PMCID: PMC4836692  PMID: 27093186
16.  Short-Fragment DNA Residue from Vaccine Purification Processes Promotes Immune Response to the New Inactivated EV71 Vaccine by Upregulating TLR9 mRNA 
PLoS ONE  2016;11(4):e0153867.
To reduce potential oncogenic long genomic DNA in vaccines, nuclease treatment has been applied in the purification processes. However, this action increased the residue of short-fragment DNA and its effect on vaccine potency was still elusive. In this study, we found residual sf-DNA in an inactivated EV71 vaccine could enhance humoral immune response in mice. Ag stimulation in vitro and vaccine injection in vivo revealed that TLR9 transcription level was elevated, indicating that sf-DNA could activate TLR9. These new findings will help us to understand the molecular mechanism induced by vero-cell culture-derived vaccines.
PMCID: PMC4833324  PMID: 27082865
17.  Novel phthalide derivatives identified from Ligusticum chuanxiong (Chuanxiong) 
Chinese Medicine  2016;11:10.
Ligusticum chuanxiong Hort. (Chuanxiong) is a well-known Chinese medicine, and studies on its chemical constituents are important for explaining its mechanism of action and quality control. This study aims to investigate the chemical constituents of the dried rhizome of. L. chuanxiong.
The dried rhizome of L. chuanxiong was extracted with 60 % ethanol, and the concentrated extract was isolated by silica gel, octadecyl silane, and Sephadex LH-20 columns, followed by preparative/semipreparative high-performance liquid chromatography (HPLC) to obtain the pure chemical constituents. The structures of the constituents were elucidated by HR-ESI-MS, UV, IR, 1D NMR, and 2D NMR methods. Enantiomeric separation was achieved by a chiral HPLC method. The absolute configuration was determined by the modified Mosher’s method.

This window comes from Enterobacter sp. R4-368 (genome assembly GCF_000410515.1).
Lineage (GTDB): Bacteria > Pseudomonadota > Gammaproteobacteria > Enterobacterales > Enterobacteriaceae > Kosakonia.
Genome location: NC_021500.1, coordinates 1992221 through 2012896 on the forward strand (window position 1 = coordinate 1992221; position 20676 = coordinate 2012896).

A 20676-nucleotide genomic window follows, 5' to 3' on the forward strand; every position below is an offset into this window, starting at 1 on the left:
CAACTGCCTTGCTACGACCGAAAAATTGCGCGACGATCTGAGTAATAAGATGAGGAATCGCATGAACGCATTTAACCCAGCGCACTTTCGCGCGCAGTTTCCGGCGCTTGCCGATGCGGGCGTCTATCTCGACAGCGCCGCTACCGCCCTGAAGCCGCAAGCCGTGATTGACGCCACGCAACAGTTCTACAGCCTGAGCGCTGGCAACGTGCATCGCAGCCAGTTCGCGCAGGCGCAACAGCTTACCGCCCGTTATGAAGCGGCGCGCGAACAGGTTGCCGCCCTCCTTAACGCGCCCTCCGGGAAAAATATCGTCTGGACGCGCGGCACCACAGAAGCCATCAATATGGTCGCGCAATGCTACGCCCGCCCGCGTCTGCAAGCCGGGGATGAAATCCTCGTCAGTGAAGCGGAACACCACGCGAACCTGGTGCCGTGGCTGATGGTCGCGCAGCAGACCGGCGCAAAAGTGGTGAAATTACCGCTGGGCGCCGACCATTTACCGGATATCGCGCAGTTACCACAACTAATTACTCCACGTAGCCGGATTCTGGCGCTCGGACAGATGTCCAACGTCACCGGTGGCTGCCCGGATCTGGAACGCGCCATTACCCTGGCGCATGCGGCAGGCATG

Six novel phthalide derivatives, (+)/(−)-chuanxiongins A–F (1–6), together with four known phthalides (7–10) were isolated from Chuanxiong. All of the new compounds (1–6) were present as pairs of enantiomers. Enantiomeric separation of 1 was successfully achieved by HPLC on a chiral column. The absolute configuration of (−)-1 was determined by a modified Mosher’s method.
The six novel phthalide derivatives (1–6) isolated from Chuanxiong were phthalide fatty acid esters that were structurally analogous and characterized by fatty acid acylation at 6-OH or 7-OH.
PMCID: PMC4782370  PMID: 26958073
Ligusticum chuanxiong; Chuanxiong; Phthalide fatty acid esters; New subtype of phthalides; Chuanxiongins
18.  The compatibility of inactivated-Enterovirus 71 vaccination with Coxsackievirus A16 and Poliovirus immunizations in humans and animals 
Human Vaccines & Immunotherapeutics  2015;11(11):2723-2733.
Enterovirus 71 (EV71) is the key pathogen for Hand, Foot, and Mouth Disease (HFMD) and can result in severe neurological complications and death among young children. Three inactivated-EV71 vaccines have gone through phase III clinical trials and have demonstrated good safety and efficacy. These vaccines will benefit young children under the threat of severe HFMD. However, the potential immunization-related compatibility for different enterovirus vaccines remains unclear, making it hard to include the EV71 vaccine in Expanded Program on Immunization (EPI). Here, we measured the neutralizing antibodies (NTAbs) against EV71, Coxsackievirus A16 (CA16) and Poliovirus from infants enrolled in those EV71 vaccine clinical trials. The results indicated that the levels of NTAb GMTs for EV71 increased significantly in all 3 vaccine groups (high, middle and low dosages, respectively) post-vaccination. Seroconversion ratios and Geometric mean fold increase were significantly higher in the vaccine groups (≥7/9 and 8.9~228.1) than in the placebo group (≤1/10 and 0.8~1.7, P < 0.05). But no similar NTAb response trends were found in CA16 and 3 types of Poliovirus. The decrease of 3 types of Poliovirus NTAb GMTs and an increase of CA16 GMTs post-EV71-vaccination were found in vaccine and placebo groups. Further animal study on CA16 and poliovirus vaccine co-immunization or pre-immunization with EV71 vaccine in mice indicated that there was no NTAb cross-activity between EV71 and CA16/Poliovirus. Our research showed that inactivated-EV71 vaccine has good specific-neutralizing capacity and can be included in EPI.